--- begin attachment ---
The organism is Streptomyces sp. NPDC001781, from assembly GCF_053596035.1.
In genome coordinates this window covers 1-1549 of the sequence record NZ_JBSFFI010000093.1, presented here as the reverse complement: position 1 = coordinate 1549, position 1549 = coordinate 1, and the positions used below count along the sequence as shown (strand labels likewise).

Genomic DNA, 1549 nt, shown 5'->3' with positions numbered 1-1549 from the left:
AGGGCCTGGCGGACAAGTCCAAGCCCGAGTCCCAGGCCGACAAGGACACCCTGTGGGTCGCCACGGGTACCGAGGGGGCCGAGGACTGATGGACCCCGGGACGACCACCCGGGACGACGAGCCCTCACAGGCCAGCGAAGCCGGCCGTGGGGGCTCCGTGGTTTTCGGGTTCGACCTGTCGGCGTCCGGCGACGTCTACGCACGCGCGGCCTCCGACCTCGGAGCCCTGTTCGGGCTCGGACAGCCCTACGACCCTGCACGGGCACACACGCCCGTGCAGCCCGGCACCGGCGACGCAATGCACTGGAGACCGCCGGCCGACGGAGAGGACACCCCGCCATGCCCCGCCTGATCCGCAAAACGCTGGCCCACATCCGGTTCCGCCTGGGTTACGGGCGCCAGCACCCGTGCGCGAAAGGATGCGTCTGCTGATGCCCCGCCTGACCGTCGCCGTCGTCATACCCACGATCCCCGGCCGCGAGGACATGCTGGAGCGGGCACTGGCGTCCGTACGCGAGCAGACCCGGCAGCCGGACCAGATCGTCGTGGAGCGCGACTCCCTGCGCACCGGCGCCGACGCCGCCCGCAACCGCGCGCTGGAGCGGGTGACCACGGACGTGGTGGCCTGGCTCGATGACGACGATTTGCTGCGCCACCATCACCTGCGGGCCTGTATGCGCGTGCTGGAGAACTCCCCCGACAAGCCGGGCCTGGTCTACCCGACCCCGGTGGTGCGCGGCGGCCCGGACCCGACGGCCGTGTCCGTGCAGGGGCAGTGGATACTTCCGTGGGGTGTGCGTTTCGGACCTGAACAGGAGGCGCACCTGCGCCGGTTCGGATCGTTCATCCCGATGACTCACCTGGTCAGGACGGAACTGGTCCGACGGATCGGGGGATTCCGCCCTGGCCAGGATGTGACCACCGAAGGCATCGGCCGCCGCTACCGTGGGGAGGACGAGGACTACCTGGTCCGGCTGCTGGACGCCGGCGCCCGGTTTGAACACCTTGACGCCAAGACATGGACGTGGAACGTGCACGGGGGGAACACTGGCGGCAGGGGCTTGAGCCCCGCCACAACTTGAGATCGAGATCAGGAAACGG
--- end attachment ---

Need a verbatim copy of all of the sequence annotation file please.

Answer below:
The organism is Streptomyces sp. NPDC001781, from assembly GCF_053596035.1.
In genome coordinates this window covers 1-1549 of the sequence record NZ_JBSFFI010000093.1, presented here as the reverse complement: position 1 = coordinate 1549, position 1549 = coordinate 1, and the positions used below count along the sequence as shown (strand labels likewise).

Genomic DNA, 1549 nt, shown 5'->3' with positions numbered 1-1549 from the left:
AGGGCCTGGCGGACAAGTCCAAGCCCGAGTCCCAGGCCGACAAGGACACCCTGTGGGTCGCCACGGGTACCGAGGGGGCCGAGGACTGATGGACCCCGGGACGACCACCCGGGACGACGAGCCCTCACAGGCCAGCGAAGCCGGCCGTGGGGGCTCCGTGGTTTTCGGGTTCGACCTGTCGGCGTCCGGCGACGTCTACGCACGCGCGGCCTCCGACCTCGGAGCCCTGTTCGGGCTCGGACAGCCCTACGACCCTGCACGGGCACACACGCCCGTGCAGCCCGGCACCGGCGACGCAATGCACTGGAGACCGCCGGCCGACGGAGAGGACACCCCGCCATGCCCCGCCTGATCCGCAAAACGCTGGCCCACATCCGGTTCCGCCTGGGTTACGGGCGCCAGCACCCGTGCGCGAAAGGATGCGTCTGCTGATGCCCCGCCTGACCGTCGCCGTCGTCATACCCACGATCCCCGGCCGCGAGGACATGCTGGAGCGGGCACTGGCGTCCGTACGCGAGCAGACCCGGCAGCCGGACCAGATCGTCGTGGAGCGCGACTCCCTGCGCACCGGCGCCGACGCCGCCCGCAACCGCGCGCTGGAGCGGGTGACCACGGACGTGGTGGCCTGGCTCGATGACGACGATTTGCTGCGCCACCATCACCTGCGGGCCTGTATGCGCGTGCTGGAGAACTCCCCCGACAAGCCGGGCCTGGTCTACCCGACCCCGGTGGTGCGCGGCGGCCCGGACCCGACGGCCGTGTCCGTGCAGGGGCAGTGGATACTTCCGTGGGGTGTGCGTTTCGGACCTGAACAGGAGGCGCACCTGCGCCGGTTCGGATCGTTCATCCCGATGACTCACCTGGTCAGGACGGAACTGGTCCGACGGATCGGGGGATTCCGCCCTGGCCAGGATGTGACCACCGAAGGCATCGGCCGCCGCTACCGTGGGGAGGACGAGGACTACCTGGTCCGGCTGCTGGACGCCGGCGCCCGGTTTGAACACCTTGACGCCAAGACATGGACGTGGAACGTGCACGGGGGGAACACTGGCGGCAGGGGCTTGAGCCCCGCCACAACTTGAGATCGAGATCAGGAAACGG